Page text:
USD Analysis: Initial Jobless Claims Up; Dollar Down Across the Board

ForexNewsNow | Published on November 4, 2010 at 10:14 am

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usd jobless rate realtime forex newsNEW YORK (Forex News Now) – The slight downward pressure on the dollar caused by yesterday’s quantitative easing announcement was intensified today as initial jobless claims rose for the past week. As a result, the dollar has fallen so far against all major currencies in global forex trading.

The U.S. Department of Labor announced today that initial jobless claims for the week ending on October 29th rose by 20,000 to 457,000 – up from an upwardly-revised figure of 437,000 the week before. Analysts had forecast a rise to 443,000 for last week.

The news comes a day after the Federal Reserve announced an eight-month, $600 billion asset purchase program designed to stimulate a flagging economy plagued by persistent high unemployment and sluggish growth.

Together, both global forex trading news items sent the dollar down, falling against virtually every major currency.  The dollar is down 0.87% against the euro, to 1.426, and fell 0.67% against the yen to 80.6. The dollar also dropped 1.06% to 1.6275 on the pound and 0.32% to 1.0014 on the Canadian dollar.

Drops against the Aussie, New Zealand dollar, and Swiss franc were also witnessed. The U.S. dollar index is down 0.9%, to 75.803.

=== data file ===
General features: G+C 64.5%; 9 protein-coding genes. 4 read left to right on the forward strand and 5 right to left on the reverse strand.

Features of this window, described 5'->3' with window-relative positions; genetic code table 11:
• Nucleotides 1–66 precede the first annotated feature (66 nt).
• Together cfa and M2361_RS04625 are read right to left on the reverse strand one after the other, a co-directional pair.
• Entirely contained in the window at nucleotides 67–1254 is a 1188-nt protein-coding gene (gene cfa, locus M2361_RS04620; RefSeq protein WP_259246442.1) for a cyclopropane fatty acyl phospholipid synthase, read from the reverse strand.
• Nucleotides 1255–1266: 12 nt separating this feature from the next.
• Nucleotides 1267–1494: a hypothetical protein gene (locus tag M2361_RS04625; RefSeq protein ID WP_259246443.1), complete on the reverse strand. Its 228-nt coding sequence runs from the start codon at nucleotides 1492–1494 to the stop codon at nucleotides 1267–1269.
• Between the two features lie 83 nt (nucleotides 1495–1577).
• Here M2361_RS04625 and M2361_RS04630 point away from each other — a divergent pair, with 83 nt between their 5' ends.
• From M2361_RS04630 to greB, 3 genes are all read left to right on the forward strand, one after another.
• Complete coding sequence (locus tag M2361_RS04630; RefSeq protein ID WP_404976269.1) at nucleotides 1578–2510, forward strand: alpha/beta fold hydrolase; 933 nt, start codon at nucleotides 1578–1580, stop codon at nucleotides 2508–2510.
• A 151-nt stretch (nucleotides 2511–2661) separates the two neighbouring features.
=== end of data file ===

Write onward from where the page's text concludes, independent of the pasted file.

Prior to the initial jobless claims announcement, the dollar had been holding steady following the quantitative easing 2 news. This was more than likely due to the assumption that the QE2 announcement was largely predicted, and as such its impact had already been priced into the dollar to a significant degree.

The rising weekly claims, though, has given traders fresh data to fuel a pessimistic outlook for the economy. Of course, this momentum will likely be reversed at the end of the week, when the government releases its October employment report.  Last week’s poor numbers fall outside of the survey period and will not impact the overall report.

Meanwhile, productivity rose by 1.9% annually after dropping by 1.8% in the second quarter.  Also, unit labor costs fell by 0.1%, suggesting that inflation pressures have declined somewhat following a 1.3% rise in the second quarter.  The Federal Reserve closely watches the unit labor cost data, as it is an indicator of inflationary pressure.

One disconcerting conclusion from these reports is this: Unemployment remains stubbornly high because workers as a whole are being more productive and working longer hours, instead of businesses hiring new workers and creating new jobs.

If this trend persists, global forex trading markets could see continued losses for the dollar well into 2011.

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